After spending the entire week feeling like a boogery, Pinterest-addicted blob, I was in need of some serious wilderness. Not well enough to backpack, we drove a little over an hour to find dispersed camping near the Indian Peaks Wilderness. Dispersed camping is quite its own beast for the following reasons:
- It’s completely free.
- The access to nearby trails is decent.
- Previous visitors have found and arranged some sweet sitting rocks.
- There are trees, animals, and it’s outside.
- Not all visitors follow Leave No Trace principles, and there are piles of trash everywhere.
- It’s loud. There are no quiet hours, rangers, or people to tell your neighbors to stop your neighbors to stop screaming at each other.
- No facilities. I’m completely fine with primitive camping, but some people have no idea how to poop in the woods without toilet-papering the foliage.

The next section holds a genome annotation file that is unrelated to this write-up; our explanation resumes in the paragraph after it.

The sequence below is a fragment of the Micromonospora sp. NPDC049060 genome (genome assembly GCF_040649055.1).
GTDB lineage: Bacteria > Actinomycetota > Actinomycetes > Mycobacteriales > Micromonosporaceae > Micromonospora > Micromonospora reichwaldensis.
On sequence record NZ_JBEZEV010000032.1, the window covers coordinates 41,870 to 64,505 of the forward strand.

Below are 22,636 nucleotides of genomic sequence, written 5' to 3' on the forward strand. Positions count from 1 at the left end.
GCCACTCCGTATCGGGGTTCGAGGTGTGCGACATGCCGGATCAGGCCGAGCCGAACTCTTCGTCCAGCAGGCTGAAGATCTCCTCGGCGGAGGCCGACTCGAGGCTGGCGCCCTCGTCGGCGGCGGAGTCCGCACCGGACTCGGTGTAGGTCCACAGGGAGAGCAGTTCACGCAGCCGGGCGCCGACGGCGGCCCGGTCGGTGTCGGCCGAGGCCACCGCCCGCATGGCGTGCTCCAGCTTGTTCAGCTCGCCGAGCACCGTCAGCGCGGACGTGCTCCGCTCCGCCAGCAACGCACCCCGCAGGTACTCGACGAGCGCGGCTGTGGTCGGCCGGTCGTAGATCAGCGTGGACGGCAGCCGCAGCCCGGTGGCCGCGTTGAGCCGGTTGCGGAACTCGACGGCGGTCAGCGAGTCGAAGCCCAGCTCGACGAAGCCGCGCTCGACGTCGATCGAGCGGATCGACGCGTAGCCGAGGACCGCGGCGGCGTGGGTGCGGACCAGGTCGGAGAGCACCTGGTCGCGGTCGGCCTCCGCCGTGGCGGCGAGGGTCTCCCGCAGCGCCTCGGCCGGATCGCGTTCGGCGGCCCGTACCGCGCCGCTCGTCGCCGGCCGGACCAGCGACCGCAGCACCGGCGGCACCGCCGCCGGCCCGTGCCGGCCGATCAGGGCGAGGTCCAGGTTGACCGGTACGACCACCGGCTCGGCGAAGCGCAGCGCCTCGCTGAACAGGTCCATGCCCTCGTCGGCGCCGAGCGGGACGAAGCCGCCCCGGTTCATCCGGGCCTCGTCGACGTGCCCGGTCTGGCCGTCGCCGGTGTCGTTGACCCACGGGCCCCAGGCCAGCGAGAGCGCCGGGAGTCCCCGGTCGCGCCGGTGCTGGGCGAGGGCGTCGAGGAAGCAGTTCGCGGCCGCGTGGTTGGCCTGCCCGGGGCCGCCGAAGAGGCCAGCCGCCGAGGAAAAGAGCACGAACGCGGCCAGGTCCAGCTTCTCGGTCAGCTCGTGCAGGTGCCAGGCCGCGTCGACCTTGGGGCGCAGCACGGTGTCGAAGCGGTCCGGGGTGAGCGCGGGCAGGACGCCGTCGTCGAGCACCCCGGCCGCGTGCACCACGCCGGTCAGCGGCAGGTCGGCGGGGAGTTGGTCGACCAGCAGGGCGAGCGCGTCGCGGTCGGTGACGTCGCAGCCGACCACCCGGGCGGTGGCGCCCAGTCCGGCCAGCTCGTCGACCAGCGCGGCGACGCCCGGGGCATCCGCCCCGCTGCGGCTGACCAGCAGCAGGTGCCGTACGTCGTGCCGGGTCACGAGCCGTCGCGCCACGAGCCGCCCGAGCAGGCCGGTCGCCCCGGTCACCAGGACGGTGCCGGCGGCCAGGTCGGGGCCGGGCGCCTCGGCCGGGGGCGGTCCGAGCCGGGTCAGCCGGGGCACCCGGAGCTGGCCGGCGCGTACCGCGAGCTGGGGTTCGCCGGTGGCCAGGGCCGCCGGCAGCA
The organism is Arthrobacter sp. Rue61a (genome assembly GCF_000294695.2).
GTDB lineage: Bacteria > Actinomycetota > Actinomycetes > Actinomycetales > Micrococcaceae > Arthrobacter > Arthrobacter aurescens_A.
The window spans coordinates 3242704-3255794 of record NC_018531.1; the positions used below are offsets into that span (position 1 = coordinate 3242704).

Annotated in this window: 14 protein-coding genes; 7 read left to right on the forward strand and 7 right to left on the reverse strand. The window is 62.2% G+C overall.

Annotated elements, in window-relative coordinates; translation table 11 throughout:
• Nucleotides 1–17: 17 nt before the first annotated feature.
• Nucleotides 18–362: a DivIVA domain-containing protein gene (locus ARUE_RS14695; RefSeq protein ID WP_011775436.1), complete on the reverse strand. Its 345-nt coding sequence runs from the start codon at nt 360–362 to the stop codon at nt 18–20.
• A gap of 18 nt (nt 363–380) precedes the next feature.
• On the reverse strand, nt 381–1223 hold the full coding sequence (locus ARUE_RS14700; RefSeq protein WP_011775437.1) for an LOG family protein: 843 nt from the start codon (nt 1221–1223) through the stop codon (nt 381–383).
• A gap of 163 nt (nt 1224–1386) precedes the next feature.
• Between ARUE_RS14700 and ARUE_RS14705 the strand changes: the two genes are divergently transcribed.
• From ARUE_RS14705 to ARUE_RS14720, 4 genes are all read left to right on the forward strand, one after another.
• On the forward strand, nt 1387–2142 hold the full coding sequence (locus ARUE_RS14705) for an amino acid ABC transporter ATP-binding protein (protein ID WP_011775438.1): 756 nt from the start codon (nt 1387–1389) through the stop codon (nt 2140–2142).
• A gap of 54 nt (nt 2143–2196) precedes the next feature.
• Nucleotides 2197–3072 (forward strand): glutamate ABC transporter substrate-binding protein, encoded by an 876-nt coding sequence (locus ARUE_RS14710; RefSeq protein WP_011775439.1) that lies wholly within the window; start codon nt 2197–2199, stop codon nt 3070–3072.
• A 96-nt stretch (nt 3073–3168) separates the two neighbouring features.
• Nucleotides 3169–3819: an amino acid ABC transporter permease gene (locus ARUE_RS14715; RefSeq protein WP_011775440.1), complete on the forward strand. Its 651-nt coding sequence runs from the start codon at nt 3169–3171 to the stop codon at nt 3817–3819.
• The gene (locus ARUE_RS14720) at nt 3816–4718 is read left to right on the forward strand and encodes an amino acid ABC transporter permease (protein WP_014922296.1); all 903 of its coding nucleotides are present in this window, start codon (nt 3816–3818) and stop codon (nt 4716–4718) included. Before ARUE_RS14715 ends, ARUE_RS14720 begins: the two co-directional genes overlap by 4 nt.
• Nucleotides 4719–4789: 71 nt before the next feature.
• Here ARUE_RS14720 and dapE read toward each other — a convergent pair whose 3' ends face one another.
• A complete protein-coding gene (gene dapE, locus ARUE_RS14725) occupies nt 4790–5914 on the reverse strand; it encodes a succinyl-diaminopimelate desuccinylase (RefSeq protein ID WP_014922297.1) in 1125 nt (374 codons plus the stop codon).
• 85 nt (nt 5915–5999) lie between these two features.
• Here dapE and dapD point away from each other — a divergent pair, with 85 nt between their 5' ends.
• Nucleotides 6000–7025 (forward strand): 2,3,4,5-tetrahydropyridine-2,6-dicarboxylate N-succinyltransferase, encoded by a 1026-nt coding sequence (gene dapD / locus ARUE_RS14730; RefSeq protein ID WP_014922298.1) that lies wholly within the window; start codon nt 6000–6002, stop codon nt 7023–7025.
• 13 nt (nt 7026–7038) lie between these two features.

Free always wins in my book. The next morning we attempted an semi-Apline (7am) wake-up, cooked some tofurkey sausage, and drove a bumpy 4 miles along 4th of July road to the trailhead. The trail is a moderate 5.5 miles or so round trip and features some waterfall vistas, stream crossings, and squishy mud. I managed the hike relatively unscathed except for jamming my already crummy right shoulder. Still, I was pretty excited.
After about an hour and change, we ended up at the lake which was sun-lit and lovely.
We circuited the lake and located the glacial run off source. Most importantly, though, we went pika hunting in the rocky outcrop on the opposite side of the lake. I saw THREE pikas and basically died of happiness. I managed to get one far away picture.
There are cat people. There are dog people. And then there is an even weirder subset of humans that are rodent people. On the hike back I had a super cute squirrel traffic incident where, mouth stuffed with twigs and plants, the little guy was trying to cross the trail. He kept giving me the stink eye and wouldn’t cross until I backed up several feet.
In the last mile of the hike, I spied the business end of a marmot zipping under the brush. They’re the size of a cat and look like this, only usually less dapper.
This weekend will mark by first attempt at a 14er! I hope I’m ready.